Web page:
Extraterrestrial life

       Thousands of years ago, the idea that the planets were populated by intelligent beings was uncommon. The idea was that the planets themselves were intelligent beings. Mars was the god of war, Venus was the goddess of beauty, Jupiter was the king of the gods. In early Roman times a few writers, for example Lucian of Samasota, conceived that at least the Moon was a place that was populated as the Earth was. His science-fiction story describing travel to the Moon was called the "True History." It was, of course, false. The idea of the planets as an elegant celestial clockwork created by the Deity for the amazement and utility of men emerged in the Renaissance. 
         In the year 1600 Giordano Bruno was burned to death at the stake, in part for uttering and publishing the heresy that there were other worlds and other beings inhabiting them. The pendulum swung far in the other direction in subsequent centuries. Writers such as Bernard de Fontenelle, Emanuel Swedenborg, and even Immanuel Kant and Johannes Kepler could safely imagine that perhaps all the planets were inhabited. Indeed, the idea was expressed that the name of the planet gave some hint to the character of its inhabitants. The denizens of Venus were amorous; those of Mars, warlike or martial; the inhabitants of Mercury, fickle or mercurial; those of Jupiter, jolly or jovial. And so on. The great British astronomer William Herschel even supposed that the Sun was inhabited. But as the extremes of the physical environments in the Solar System became clearer and the exquisite adaptation to the environment of organisms on Earth became more apparent, skeptics arose. Perhaps Mars and Venus were inhabited, but surely not Mercury, not the Moon, not Jupiter. And so on. In the last few decades of the nineteenth century the observations of the planet Mars by Giovanni Schiaparelli and Percival Lowell quickened public excitementabout the possibility of intelligence on our planetary neighbor. 

          Lowell's passion for the idea of intelligent beings on Mars, his articulateness, and the wide publication of his books did much to bring this idea to the public attention, as did sciencefiction writers who followed the Lowellian scenario. But as the evidence for intelligent life on Mars withered, and as the environment of Mars was perceived to be more and more inclement by terrestrial standards, popular enthusiasm for the idea waned. By then, scientific interest in extraterrestrial life had reached a nadir. The very enthusiasm with which Lowell pursued the idea of intelligent beings on Mars and the attention that these ideas received from the man in the street repelled many scientists. In addition, a new astronomical field, astrophysics, the application of physics to the surfaces and interiors of stars, had achieved phenomenal success, and the brightest and most enthusiastic young astronomers went into stellar astronomy rather than planetary studies. The pendulum had swung so far that in the period just after the Second World War, there was – in all of the United States – only one astronomer doing serious physical investigations of the planets, G. P. Kuiper, then of the University of Chicago. Not only had astronomers been turned off extraterrestrial life, they had been turned off planetary studies in general. Since 1950, the situation has slowly reversed again; the pendulum is once more swinging. The development of new measuring instruments (a by-product of World War II), at first ground-based and then, more important, space-borne, has produced a massive infusion of basic new knowledge about the physical environments of the Moon and planets.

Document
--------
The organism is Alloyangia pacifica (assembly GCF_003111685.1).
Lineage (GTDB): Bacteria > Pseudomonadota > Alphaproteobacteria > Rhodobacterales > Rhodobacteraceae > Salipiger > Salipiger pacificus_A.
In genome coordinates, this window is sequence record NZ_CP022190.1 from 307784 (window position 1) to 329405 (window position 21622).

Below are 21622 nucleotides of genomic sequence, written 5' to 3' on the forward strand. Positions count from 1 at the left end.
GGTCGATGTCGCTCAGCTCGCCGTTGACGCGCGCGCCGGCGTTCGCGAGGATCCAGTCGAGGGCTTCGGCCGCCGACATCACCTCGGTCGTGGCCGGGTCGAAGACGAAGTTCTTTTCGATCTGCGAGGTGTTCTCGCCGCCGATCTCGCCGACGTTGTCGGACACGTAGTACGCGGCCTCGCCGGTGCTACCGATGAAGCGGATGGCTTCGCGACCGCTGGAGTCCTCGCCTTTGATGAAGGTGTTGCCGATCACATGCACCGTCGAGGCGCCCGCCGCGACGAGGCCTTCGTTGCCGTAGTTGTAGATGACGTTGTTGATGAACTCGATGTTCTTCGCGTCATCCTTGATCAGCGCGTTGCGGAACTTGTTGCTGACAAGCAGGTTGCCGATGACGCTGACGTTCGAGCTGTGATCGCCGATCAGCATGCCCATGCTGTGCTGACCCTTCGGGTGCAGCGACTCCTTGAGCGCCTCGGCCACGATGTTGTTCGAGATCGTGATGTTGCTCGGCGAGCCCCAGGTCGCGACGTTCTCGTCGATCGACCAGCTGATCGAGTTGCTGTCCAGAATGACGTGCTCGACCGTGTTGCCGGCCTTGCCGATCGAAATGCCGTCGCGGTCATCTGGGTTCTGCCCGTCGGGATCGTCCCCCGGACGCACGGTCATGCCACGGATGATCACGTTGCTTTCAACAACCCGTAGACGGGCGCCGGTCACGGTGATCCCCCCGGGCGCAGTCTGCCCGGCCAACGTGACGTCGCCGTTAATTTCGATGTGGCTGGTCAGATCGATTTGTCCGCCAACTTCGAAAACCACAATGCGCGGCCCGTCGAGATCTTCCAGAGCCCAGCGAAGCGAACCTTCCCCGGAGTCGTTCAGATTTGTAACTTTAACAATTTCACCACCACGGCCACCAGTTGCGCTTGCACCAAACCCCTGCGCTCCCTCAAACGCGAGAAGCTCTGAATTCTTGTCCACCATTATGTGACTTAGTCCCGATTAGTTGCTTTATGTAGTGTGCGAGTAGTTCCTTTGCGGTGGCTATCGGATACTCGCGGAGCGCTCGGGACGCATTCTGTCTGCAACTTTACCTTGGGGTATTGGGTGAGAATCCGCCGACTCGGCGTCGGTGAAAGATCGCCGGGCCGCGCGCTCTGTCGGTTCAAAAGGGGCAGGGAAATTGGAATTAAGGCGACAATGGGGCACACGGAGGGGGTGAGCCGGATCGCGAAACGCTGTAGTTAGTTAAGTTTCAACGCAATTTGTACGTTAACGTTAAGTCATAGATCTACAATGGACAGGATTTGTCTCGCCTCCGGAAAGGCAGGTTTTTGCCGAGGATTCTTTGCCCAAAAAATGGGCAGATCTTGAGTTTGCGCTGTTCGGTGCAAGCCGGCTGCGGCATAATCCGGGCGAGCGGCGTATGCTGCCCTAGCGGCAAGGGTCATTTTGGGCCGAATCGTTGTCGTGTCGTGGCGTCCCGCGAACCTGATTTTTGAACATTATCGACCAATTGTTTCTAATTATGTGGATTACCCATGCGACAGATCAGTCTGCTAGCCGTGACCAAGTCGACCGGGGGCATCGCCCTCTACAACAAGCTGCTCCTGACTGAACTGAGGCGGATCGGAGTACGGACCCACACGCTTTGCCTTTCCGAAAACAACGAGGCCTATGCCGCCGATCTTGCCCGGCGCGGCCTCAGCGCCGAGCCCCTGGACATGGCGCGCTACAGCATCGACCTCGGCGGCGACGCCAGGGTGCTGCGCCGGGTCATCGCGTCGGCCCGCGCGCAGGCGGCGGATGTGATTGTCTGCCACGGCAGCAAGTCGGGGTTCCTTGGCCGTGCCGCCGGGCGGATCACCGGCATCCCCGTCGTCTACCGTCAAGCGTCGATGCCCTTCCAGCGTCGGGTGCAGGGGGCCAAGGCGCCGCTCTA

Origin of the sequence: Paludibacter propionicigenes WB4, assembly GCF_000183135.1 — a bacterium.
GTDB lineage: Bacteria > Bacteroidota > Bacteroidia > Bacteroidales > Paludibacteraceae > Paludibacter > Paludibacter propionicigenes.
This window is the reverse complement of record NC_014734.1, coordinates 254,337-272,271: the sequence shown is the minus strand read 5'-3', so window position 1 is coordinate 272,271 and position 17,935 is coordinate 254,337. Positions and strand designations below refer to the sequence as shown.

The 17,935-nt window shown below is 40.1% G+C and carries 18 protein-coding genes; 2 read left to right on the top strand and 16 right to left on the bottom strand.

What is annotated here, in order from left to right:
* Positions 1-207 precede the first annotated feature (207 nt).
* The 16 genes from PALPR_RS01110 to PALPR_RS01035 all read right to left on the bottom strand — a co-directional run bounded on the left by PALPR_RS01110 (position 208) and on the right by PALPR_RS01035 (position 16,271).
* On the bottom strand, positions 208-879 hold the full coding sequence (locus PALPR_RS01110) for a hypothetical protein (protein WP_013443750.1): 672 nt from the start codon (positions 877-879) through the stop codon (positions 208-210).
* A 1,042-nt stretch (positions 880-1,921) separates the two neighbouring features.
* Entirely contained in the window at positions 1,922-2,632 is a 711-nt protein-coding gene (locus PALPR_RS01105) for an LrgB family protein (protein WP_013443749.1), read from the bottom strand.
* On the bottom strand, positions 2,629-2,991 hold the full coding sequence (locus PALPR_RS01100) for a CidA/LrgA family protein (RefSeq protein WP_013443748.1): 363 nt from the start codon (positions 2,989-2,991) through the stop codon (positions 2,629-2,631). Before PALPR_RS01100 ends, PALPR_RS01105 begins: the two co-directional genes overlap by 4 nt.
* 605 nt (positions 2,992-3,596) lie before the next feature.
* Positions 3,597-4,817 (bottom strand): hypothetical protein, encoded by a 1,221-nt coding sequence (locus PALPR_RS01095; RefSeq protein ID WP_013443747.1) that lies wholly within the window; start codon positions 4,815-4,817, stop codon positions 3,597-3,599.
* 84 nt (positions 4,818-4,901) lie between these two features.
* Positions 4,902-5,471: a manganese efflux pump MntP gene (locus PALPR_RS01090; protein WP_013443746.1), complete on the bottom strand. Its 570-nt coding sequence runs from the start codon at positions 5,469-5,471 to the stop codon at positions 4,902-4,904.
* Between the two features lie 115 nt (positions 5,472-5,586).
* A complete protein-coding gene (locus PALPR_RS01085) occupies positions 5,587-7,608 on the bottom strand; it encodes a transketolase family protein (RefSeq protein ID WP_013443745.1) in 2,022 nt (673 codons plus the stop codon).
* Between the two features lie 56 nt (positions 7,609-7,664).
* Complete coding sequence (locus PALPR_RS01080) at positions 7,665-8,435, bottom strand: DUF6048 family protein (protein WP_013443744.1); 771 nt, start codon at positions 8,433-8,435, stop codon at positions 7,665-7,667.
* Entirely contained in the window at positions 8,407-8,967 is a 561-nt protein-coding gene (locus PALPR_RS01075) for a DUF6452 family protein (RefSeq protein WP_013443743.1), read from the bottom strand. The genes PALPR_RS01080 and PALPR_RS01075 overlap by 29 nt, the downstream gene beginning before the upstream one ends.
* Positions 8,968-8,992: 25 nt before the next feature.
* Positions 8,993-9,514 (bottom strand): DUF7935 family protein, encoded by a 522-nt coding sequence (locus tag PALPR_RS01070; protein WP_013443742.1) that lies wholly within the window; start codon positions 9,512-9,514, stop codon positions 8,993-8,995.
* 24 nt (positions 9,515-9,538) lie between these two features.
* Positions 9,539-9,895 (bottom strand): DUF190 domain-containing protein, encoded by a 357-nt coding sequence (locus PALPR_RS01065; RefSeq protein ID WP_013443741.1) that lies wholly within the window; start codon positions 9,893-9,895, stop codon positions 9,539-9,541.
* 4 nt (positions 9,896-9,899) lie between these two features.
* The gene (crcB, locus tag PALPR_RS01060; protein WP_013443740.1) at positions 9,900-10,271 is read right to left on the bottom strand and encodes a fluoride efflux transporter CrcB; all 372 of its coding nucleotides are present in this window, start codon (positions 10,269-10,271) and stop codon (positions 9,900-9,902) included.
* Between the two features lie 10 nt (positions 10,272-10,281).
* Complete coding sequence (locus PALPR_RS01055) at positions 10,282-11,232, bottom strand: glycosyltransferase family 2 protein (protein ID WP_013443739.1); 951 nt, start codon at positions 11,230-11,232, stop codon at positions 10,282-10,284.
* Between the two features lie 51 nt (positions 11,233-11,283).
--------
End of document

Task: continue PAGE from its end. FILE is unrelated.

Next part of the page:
Young scientists have again been attracted to planetary studies, not only astronomers, but also geologists, chemists, physicists, and biologists. The discipline needs them all. We now know that the building blocks for the origin of life are in the cards of physics and chemistry; whenever standard primitive atmospheres are exposed to common energy sources, the building blocks of life on Earth drop out of the atmosphere in times of days or weeks. Organic compounds have been found in meteorites and in interstellar space. Small quantities have been found even in such an inhospitable environment as the Moon. They are suspected to exist in Jupiter, in the outer planets of the Solar System, as well as on Titan, the largest moon of
Saturn. Both theory and observation now suggest that planets are a common, if not invariable, accompaniment of stars, rather than an exceedingly rare occurrence, as was fashionable to believe in the first decades of this century.

Source :       CARL SAGAN
               The Cosmic Connection
             An Extraterrestrial Perspective


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